The Covenant

The Covenant

Facts and Figures

In Theaters: Friday 8th September 2006

Box Office USA: $23.3M

Box Office Worldwide: $37.6M

Budget: $20M

Distributed by: Screen Gems

Production compaines: Screen Gems, Inc.

Reviews 1 / 5

Rotten Tomatoes: 3%
Fresh: 2 Rotten: 70

IMDB: 5.2 / 10

Cast & Crew

Starring: as Caleb Danvers, as Sarah Wenham, as Kate Tunney, Kyle Schmid as Aaron Abbot, as Pogue Parry, as Tyler Simms, as Chase Collins, as Evelyn Danvers, as James Danvers, as Provost Higgins, as Reid Garwin, Basia Jasinski as Nicky's Bar Waitress, Christian Baril as Dead Teenage Boy, Larry Day as Patrolman Reeve, Steven Crowder as Party Kid, Robert Crooks as Ryan Bael, Rob Burns as Mr. Pennyworth, Jonathan Deveau as Semi-Driver, Vito DeFilippo as Mr. Hoffman, Frank Fontaine as Gorman Twoberry

Also starring:

The Covenant Review

If nothing else, The Covenant is a testament to successful -- albeit misleading -- advertising. From the trailers, The Covenant looks like a sexy supernatural thriller, a cross between The Craft and The Lost Boys, about four attractive young men -- born from a family of witches -- with extraordinary powers, who must confront an ancient rival right before their 18th birthday. Pretty cool, huh?

Upon father investigation, we learn the MPAA rated The Covenant PG-13 for "intense sequences of violence and action, some disturbing images, sexual content, partial nudity and language." What more can you ask for in a guilty pleasure? With alleged intense action, sex appeal, and supernatural qualities, The Covenant just has to be a treat for the senses--right?

Not quite.

These "intense sequences of action and violence" are unintentionally hilarious -- not taut. There's nothing intense about characters leaping around like tree frogs and hurling transparent balls of laser liquid at their opponents... even when a character catches a ball of laser liquid, supercharges it, and throws it back at his opponent, hurling him into barn stalls. And the "sexual content" and "brief nudity" are not what you are probably expecting, either.

The "witch boys" are friends Caleb (Steven Strait), Pogue (Taylor Kitsch), Tyler (Chase Crawford), and Reid (Toby Hemingway), all descendants of the families that founded a Massachusetts witch colony in the 17th century. They're all seniors at a private high school, and as they approach their 18th birthdays, they prepare to "ascend." (That's a fancy way of saying they are becoming mature "witch boys," and will have more powers.) This means they can continue using their powers for recreational cliff jumping and to create breezes that will lift girls' dresses.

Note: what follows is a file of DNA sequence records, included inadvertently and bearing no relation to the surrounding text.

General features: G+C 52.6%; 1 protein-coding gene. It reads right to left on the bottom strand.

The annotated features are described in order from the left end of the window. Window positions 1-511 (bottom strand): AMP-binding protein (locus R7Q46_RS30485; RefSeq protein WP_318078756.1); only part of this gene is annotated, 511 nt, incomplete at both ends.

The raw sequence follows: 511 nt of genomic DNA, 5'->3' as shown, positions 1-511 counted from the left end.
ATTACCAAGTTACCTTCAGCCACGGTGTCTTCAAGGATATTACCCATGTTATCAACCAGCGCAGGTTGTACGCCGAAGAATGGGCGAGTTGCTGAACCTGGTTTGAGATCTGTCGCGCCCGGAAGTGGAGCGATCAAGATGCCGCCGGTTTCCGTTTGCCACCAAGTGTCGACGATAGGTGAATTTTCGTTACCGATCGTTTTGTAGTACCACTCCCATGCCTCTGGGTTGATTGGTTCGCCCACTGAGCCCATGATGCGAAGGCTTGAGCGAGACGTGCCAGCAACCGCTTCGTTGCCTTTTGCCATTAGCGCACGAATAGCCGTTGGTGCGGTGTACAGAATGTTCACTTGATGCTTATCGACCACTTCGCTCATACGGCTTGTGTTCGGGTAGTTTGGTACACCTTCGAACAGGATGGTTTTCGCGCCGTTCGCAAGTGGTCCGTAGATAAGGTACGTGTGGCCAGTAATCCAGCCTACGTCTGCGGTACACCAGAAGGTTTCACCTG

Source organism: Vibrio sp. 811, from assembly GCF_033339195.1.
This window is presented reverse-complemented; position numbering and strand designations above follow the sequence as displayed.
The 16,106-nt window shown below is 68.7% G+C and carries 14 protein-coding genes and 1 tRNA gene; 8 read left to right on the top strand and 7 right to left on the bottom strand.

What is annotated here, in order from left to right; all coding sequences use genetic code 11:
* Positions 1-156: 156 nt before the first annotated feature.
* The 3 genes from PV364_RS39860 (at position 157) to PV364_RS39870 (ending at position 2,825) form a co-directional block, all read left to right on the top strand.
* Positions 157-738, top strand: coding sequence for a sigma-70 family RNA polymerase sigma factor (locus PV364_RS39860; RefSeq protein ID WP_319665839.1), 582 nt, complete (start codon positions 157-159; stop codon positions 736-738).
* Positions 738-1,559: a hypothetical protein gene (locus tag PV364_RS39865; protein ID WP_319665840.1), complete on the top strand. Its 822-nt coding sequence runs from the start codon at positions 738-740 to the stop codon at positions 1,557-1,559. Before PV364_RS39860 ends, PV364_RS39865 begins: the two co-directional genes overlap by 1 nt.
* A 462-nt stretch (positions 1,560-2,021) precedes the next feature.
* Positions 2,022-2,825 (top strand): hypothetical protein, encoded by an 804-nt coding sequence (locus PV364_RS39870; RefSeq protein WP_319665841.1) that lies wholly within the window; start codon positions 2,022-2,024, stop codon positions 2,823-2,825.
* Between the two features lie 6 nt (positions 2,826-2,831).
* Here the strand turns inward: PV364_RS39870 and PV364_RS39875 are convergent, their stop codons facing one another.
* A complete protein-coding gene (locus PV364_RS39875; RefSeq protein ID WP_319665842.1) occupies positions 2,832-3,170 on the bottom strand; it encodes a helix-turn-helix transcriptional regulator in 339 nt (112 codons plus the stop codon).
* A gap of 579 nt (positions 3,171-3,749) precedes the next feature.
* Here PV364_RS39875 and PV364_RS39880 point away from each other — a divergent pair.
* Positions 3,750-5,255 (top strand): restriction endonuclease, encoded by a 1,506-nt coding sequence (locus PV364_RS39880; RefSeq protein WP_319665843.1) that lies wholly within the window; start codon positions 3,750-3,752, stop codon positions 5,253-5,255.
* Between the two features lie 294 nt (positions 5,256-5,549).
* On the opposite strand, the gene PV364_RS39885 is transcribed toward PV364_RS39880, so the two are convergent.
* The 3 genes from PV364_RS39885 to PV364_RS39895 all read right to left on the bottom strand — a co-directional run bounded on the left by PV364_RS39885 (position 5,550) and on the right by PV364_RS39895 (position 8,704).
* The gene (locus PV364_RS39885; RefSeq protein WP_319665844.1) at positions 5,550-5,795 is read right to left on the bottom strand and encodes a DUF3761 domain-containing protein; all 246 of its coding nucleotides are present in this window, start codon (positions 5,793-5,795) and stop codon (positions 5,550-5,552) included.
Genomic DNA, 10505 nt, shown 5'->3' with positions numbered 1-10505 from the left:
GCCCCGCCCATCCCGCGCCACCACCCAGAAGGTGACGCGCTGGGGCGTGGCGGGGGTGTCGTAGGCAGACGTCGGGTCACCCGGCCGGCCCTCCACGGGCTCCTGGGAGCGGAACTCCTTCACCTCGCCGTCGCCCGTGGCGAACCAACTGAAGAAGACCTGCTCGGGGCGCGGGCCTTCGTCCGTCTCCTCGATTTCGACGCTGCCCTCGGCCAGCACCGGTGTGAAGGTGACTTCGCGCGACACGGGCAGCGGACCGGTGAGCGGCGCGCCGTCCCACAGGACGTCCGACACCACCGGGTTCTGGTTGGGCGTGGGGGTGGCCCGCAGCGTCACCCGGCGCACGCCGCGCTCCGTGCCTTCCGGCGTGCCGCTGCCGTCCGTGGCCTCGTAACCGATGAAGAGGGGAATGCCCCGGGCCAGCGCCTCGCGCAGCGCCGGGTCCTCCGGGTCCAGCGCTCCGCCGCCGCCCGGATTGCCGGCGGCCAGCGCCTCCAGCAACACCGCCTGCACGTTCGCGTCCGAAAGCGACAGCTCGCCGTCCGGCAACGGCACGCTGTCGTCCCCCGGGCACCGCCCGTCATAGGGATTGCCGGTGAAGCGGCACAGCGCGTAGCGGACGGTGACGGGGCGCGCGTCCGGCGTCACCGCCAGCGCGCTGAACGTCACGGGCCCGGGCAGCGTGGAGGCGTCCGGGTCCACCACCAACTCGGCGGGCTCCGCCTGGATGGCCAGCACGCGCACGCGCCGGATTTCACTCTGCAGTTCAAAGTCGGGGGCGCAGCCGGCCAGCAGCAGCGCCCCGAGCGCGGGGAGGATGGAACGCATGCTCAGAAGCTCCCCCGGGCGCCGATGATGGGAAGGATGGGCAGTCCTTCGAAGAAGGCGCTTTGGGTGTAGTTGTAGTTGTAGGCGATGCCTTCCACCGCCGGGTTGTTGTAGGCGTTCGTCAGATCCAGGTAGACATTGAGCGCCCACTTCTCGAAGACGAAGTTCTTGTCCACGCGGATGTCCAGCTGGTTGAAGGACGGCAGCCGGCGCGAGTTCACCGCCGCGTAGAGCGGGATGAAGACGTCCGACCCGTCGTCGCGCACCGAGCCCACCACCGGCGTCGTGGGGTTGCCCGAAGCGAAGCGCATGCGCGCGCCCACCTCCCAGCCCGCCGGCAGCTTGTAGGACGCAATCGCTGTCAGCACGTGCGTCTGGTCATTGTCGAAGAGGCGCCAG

As school begins, Caleb meets Sarah (Laura Ramsey), a pretty transfer student, and Chase (Sebastian Stan), another transfer. Instantly, he falls for Sarah and befriends Chase. They all hang out and become close. Soon, however, strange things start happening at the school -- someone is abusing their witch powers -- and Caleb draws suspicious about Chase. Indeed, he is a witch boy too, and he intends to steal Caleb's powers.

The Covenant's cast is definitely hot (they can't act worth beans, but they are good looking), and the film will draw audiences based on sex appeal... but there's nothing sexy about this film, despite what the ratings board says. Don't get me wrong -- there are half-naked male underwear models admiring each other's boding at the swimming pool, and whipping each other with towels in locker rooms. So, if you're looking for homoerotic tension and awkward male-on-male moments, this film delivers. But there's hardly any female skin, and no steamy moments between female/male leads... something that's sure to anger patrons who see the film based on sex appeal.

Clearly, director Renny Harlin has lost his mind. His last film (Mindhunters) wasn't as taut as his early work (Cliffhanger, Die Hard 2), but The Covenant is a new low -- one of the year's worse movies. What potential did Harlin see when he agreed to direct? Actually, considering the film doesn't move in any direction and instead wanders without much aim at all, I wonder if he had any involvement, or if the producers just paid him and slapped his name on the credits in order to avoid a straight-to-video release.

Or maybe they marketed the film to him with the same appeal as they did us. Damn... the power of good advertising.

I see a shoulder!